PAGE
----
We’ve likely been on a bit of a roller-coaster ride of emotions and adjustments over the past year so it’s understandable if we are not feeling our best right now. Many of us placed hope on 2021 to be better and the news of a third lockdown so early on may not fit with the goals or expectations we had for this year. There is no ‘normal’ or ‘right’ way to feel at the moment but there are things we can do to support our mental wellbeing. Here are 3 top tips to help with this:
Talk to People you Trust
On top of general life stresses and pressures, the pandemic has likely added additional challenges. We may be feeling a range of emotions including feeling anxious and worried about becoming unwell, stressed and frustrated about the restrictions and changes that have been put in place, or sad and lonely from not being able to see friends and family. We may also have experienced loss through bereavement, changes to our work situation, or no longer being able to enjoy things that were meaningful to us.
Without being able to see people socially like we used to, it can feel harder to have spontaneous conversations and we may feel alone in the way we feel. It’s important that we make an effort to stay connected with others. Talking to people we trust and feel comfortable with can have a number of benefits, including:
- Provides an opportunity to realise that others are also finding things difficult, so feeling less alone
- Learning from each other about what can be helpful in managing our difficulties
- Gaining different perspectives.
- Building a sense of sense of social support and connection with others which is positive for mental wellbeing.
Learn something New
While there are limitations on where we can go and what we can do, there is also an opportunity to get creative and try something new. Think of things that interest you and how you might be able to build up a new skill. So much has moved online now – you can enrol in courses, follow tutorials, listen to podcasts, or join a new type of exercise class.
- The benefits of learning include:
- Keeping our brain active and engaged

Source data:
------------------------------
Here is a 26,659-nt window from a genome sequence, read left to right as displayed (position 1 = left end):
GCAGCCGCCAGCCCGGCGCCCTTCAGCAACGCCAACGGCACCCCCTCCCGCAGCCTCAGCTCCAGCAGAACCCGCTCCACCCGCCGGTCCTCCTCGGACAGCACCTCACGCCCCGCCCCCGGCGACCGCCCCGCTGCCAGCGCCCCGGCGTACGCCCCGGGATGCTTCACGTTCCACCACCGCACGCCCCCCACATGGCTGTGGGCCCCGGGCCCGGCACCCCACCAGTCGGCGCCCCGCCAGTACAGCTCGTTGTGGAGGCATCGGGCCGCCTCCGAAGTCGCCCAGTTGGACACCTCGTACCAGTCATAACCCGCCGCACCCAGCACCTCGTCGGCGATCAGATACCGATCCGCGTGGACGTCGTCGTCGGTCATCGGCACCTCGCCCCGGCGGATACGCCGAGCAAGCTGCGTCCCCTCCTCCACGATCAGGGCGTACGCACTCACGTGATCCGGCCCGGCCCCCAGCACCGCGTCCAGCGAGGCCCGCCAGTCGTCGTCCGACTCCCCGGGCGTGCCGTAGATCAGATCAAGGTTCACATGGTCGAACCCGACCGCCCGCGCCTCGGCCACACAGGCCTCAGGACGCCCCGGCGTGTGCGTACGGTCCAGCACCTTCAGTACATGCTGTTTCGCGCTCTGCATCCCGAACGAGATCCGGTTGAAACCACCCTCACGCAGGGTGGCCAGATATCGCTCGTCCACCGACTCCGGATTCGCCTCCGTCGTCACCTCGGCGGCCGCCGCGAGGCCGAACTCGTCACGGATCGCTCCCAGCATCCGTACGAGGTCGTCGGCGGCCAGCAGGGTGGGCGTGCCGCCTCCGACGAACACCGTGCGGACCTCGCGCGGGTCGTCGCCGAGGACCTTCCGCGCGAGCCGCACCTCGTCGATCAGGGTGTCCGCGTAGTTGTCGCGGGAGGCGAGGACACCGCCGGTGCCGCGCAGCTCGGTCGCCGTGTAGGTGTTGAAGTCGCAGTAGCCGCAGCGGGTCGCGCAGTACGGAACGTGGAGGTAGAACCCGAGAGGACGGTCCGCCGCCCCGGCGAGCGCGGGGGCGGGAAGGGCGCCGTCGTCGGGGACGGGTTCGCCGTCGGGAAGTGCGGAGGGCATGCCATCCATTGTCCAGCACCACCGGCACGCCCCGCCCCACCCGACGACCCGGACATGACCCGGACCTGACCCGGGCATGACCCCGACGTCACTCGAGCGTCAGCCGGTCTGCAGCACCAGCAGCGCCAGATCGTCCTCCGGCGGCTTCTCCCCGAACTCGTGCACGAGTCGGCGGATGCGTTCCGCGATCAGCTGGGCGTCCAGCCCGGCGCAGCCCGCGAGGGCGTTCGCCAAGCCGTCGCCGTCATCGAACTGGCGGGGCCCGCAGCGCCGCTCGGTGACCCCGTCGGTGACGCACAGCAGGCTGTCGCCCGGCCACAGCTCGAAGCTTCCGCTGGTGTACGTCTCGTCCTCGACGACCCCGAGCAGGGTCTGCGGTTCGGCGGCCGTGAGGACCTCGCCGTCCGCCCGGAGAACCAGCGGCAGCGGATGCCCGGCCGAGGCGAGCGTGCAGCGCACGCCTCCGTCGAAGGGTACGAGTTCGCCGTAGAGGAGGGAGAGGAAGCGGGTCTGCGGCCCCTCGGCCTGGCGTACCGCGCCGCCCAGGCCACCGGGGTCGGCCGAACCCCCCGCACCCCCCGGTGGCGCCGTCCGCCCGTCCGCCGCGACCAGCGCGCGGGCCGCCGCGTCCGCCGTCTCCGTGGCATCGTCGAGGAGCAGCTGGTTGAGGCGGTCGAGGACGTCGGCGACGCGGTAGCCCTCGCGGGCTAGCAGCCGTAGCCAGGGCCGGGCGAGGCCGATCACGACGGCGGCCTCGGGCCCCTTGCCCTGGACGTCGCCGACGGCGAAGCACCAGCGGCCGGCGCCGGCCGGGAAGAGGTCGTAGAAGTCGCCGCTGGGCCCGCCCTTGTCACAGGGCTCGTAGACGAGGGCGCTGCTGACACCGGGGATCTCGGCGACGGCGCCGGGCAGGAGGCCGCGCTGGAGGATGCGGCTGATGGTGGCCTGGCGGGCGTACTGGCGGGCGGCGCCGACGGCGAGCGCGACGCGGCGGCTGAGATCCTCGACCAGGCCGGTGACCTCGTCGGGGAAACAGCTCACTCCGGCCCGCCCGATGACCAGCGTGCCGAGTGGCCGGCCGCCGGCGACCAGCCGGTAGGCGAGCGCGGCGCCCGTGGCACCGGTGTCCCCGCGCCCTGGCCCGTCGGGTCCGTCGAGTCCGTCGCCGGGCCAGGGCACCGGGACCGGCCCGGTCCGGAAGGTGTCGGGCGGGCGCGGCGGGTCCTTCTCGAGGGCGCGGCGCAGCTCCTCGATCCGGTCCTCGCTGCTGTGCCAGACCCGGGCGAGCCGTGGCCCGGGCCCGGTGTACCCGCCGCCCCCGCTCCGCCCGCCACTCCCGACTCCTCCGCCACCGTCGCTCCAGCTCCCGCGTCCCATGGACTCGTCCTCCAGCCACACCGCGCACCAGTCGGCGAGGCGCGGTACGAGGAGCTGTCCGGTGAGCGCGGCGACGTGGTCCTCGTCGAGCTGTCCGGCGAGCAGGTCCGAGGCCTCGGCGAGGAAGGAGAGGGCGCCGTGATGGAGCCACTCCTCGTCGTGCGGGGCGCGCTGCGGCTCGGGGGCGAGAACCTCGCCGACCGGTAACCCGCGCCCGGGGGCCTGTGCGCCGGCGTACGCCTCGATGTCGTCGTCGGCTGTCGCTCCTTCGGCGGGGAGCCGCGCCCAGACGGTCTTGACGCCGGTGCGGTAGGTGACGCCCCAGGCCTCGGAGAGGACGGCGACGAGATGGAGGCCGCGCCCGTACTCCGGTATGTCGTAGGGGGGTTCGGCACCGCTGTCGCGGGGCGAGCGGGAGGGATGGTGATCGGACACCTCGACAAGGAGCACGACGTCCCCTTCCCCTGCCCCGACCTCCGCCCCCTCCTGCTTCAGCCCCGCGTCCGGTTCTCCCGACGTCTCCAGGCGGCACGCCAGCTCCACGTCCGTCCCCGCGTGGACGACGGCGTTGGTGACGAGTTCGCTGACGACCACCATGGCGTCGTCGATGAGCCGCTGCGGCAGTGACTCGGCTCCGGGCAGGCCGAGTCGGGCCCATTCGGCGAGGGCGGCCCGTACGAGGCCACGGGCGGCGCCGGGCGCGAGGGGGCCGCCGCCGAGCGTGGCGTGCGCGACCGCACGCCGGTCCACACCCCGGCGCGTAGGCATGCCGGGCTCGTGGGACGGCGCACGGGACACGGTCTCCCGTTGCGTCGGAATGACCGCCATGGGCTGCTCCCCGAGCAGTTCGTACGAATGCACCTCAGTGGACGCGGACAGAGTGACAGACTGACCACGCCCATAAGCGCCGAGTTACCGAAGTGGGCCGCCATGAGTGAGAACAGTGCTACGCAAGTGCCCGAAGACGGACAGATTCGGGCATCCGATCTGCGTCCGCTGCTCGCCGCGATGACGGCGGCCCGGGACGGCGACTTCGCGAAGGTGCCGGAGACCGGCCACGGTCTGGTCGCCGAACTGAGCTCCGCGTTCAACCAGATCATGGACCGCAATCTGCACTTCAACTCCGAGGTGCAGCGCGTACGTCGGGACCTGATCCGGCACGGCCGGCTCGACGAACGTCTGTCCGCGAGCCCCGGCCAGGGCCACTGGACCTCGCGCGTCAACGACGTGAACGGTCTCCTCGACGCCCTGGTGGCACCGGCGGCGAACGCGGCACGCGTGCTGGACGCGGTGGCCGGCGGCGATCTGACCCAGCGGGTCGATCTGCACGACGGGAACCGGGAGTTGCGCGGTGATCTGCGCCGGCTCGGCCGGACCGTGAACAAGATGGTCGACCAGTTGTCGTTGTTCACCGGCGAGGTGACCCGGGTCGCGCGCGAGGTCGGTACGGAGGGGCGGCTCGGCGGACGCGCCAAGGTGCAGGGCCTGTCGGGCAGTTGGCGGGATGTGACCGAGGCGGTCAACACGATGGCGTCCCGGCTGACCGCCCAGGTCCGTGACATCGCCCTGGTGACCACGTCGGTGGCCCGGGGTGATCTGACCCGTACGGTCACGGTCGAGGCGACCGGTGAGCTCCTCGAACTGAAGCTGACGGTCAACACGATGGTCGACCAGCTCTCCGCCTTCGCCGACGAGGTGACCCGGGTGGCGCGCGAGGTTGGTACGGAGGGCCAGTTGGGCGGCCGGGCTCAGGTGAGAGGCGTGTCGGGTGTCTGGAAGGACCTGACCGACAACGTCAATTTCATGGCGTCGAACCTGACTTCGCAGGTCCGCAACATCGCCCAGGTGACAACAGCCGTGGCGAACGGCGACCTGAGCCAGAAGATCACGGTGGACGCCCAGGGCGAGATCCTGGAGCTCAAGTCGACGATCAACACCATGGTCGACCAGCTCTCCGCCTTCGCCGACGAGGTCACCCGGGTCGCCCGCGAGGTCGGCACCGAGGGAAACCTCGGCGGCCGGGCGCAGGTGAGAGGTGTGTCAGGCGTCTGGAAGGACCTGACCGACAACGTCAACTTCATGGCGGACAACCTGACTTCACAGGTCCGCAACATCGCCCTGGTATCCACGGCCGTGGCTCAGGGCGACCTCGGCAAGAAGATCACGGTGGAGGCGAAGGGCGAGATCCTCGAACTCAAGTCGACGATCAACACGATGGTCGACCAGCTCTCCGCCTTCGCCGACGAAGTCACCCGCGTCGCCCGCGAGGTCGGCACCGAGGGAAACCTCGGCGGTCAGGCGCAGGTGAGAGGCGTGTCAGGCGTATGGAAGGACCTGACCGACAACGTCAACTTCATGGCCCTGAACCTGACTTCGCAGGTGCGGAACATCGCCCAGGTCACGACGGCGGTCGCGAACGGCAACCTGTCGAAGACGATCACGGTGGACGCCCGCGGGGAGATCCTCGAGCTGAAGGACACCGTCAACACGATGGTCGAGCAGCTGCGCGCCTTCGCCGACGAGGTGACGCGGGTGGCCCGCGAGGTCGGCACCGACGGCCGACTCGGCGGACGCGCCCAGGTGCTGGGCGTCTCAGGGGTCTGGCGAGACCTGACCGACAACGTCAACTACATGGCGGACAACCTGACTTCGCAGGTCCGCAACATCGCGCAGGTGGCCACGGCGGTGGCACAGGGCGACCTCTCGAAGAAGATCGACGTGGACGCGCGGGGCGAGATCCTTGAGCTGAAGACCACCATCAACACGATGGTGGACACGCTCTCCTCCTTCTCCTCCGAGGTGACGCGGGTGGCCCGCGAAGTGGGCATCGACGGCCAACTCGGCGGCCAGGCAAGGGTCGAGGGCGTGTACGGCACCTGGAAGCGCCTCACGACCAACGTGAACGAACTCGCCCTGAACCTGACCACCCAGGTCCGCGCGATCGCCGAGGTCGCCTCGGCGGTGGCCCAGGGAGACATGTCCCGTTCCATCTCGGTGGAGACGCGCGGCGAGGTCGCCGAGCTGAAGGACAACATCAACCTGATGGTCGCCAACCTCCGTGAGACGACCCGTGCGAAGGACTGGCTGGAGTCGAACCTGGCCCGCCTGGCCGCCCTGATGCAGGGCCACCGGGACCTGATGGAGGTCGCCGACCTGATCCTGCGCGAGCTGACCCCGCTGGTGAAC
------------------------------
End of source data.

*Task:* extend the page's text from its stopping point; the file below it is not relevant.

- Feeling more positive about our own sense of ability which improves self-belief and confidence
- Increased motivation and ability to problem-solve which can increase positive emotions.
Spend Time in Nature
Our restricted ability to go out is hopefully a motivator to take our daily exercise outside if we’re able to. This is a great opportunity to pay attention to nature around us. If you’re shielding or self-isolating, spend some time by a window to watch the sky or clouds. If this isn’t possible, caring for a plant or flowers can be another way to connect with nature while indoors. Research into the benefits of being in nature have found:
Spending time in green spaces like parks, forests, fields or gardens, can improve mood, increase life-satisfaction and reduce stress
Listening to nature sounds can support us to focus externally which can have a soothing effect
Exercising in a green space has been found to have benefits on our emotional wellbeing in as little as five minutes!
How Brighter Minds can Help
Brighter Minds offer Cognitive Behavioural Therapy (CBT) which is the psychological therapy recommended by the National Institute for Health and Care and Excellence (NICE) for common mental health difficulties, including anxiety and depression. CBT acknowledges that we can’t always control our situation but we can change the way we think and behave to help us feel better. You can find out more about CBT in our article, What to Expect from Cognitive Behavioural Therapy (CBT).
To book a consultation with us, visit Our Services.
If you are a little unsure or would like further information about whether CBT may be helpful for you, feel free to get in touch.